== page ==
As bishop of the poor and unprestigious diocese of Rochester, Fisher did not perhaps enact as many reforms in administration and clerical abuse as he could have, but he was present and apparently well-liked by his flock, and placed great emphasis on preaching. As Dowling writes, for Fisher "the preaching ministry was an essential instrument to bring sinners to repentance" (p.89). Equally important was the necessity of counteracting emerging heresies through treatises, most notably his Confutation of Luther's Defence, written in 1521. Interestingly, no heretic was burned in the diocese of Rochester during Fisher's tenure -- a fact which Dowling attributes (somewhat questionably) to Fisher's ability to persuade heretics to recant; nevertheless, Fisher did preside over dealings with heretics, if not quite as brutally as John Foxe would describe, and was forced to confront Protestants, including Hugh Latimer, at his own university of Cambridge.
Dowling finally treats Fisher's relationship to the king's divorce in a straightforward fashion, arguing that the animus between the bishop and Henry has been overstated, and revolved above all around questions of papal authority and Christian unity. Relying heavily on the (somewhat problematic) dispatches of the imperial ambassador Eustace Chapuys, Dowling describes the dilemmas at stake and the intransigence on all sides, which would finally lead Fisher to treasonous intrigues. Dowling goes on to argue that Pope Paul III was motivated primarily by a desire to recognize Fisher's "notable learning and talent" (p. 163) when he bequeathed the cardinal's hat on him; one wonders whether the pope would have been so naive as to not foresee Henry's explosion at the news, but in any case, Fisher's fate was sealed. Moreover, according to Dowling, after the execution of Cardinal Fisher, "there was no way back to Rome unless [Henry] humbly submitted," which he would not do; thus did Fisher's death represent "the turning point in Henry's ecclesiology" (p. 174) -- and, one might add, England's.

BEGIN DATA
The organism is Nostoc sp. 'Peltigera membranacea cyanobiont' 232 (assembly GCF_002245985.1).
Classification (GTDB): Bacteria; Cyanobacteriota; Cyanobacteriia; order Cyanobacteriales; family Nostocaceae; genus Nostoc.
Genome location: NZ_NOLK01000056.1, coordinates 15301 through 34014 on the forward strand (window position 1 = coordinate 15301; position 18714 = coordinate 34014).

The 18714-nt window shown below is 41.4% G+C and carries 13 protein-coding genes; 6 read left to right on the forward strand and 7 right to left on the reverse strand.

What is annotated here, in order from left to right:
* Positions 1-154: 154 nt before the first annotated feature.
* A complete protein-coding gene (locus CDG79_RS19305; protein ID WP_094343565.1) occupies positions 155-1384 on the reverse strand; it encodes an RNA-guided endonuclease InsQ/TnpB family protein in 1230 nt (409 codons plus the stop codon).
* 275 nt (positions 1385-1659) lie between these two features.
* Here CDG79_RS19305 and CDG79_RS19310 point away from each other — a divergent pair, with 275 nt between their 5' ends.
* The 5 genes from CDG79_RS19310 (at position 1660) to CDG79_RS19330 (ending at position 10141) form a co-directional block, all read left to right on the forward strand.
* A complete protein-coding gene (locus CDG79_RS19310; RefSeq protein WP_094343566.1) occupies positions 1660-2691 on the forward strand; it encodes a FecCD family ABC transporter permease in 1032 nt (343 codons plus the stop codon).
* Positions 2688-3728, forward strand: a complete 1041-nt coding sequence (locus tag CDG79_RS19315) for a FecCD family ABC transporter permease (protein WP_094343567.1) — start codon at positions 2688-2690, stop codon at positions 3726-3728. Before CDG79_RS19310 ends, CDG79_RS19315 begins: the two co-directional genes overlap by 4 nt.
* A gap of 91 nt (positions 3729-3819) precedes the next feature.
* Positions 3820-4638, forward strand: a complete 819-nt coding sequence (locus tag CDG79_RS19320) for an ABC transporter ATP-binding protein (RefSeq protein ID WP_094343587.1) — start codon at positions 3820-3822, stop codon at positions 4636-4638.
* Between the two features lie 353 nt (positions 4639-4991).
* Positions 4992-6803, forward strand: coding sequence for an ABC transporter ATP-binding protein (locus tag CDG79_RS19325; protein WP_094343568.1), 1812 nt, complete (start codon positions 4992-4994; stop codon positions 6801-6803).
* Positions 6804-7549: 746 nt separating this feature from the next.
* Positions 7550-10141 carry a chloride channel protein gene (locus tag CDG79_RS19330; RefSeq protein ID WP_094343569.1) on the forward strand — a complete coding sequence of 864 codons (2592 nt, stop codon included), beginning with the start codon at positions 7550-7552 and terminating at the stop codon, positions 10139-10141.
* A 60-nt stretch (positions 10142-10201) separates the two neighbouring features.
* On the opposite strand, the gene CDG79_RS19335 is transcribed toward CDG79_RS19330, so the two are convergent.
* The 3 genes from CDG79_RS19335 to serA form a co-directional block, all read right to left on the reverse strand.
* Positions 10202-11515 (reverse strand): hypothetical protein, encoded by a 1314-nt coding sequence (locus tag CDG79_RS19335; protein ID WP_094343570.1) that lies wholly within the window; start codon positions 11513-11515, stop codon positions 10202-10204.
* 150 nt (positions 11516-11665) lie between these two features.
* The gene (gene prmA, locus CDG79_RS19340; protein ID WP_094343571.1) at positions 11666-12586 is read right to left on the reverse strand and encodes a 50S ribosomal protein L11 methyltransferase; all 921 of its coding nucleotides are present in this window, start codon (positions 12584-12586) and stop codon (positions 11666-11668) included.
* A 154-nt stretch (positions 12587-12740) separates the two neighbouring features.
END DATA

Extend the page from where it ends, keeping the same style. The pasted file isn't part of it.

Dowling's biography can feel somewhat redundant and truncated at times, as it moves quickly through the themes which animated Fisher's life and work. One wishes, for example, that more analysis had been given to the larger theological and political battles concerning the divorce, including the arguments brought forth by the king and his men. In addition, greater attention could have been paid to Fisher's choice of death, especially as it existed within a larger context of martyrdom and the ideal of suffering and imitatio christi. While Fisher's pursuit of humanist studies may have marked him as a man of his age, he also died in full embrace of tradition and the church, harkening back to older ideals at the same time that he represented one of the first in what would become a new, sixteenth-century wave of Roman Catholic martyrs. Similarly, a lengthier examination of the news of Fisher's execution, including the reaction on the continent, would have been interesting, not only in illuminating larger international relations but in examining the ways in which one particular martyr was subsequently memorialized through the ages. In general, however, and despite these lapses, Dowling has written a very good and readable short account of Fisher's life, shedding valuable light on important aspects of the man before he came the martyr, dying for the true church and attainment of "the glorious country of heaven" (p. 89).
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Sarah Covington. Review of Dowling, Maria, Fisher of Men: A Life of John Fisher, 1469-1535.
H-Albion, H-Net Reviews.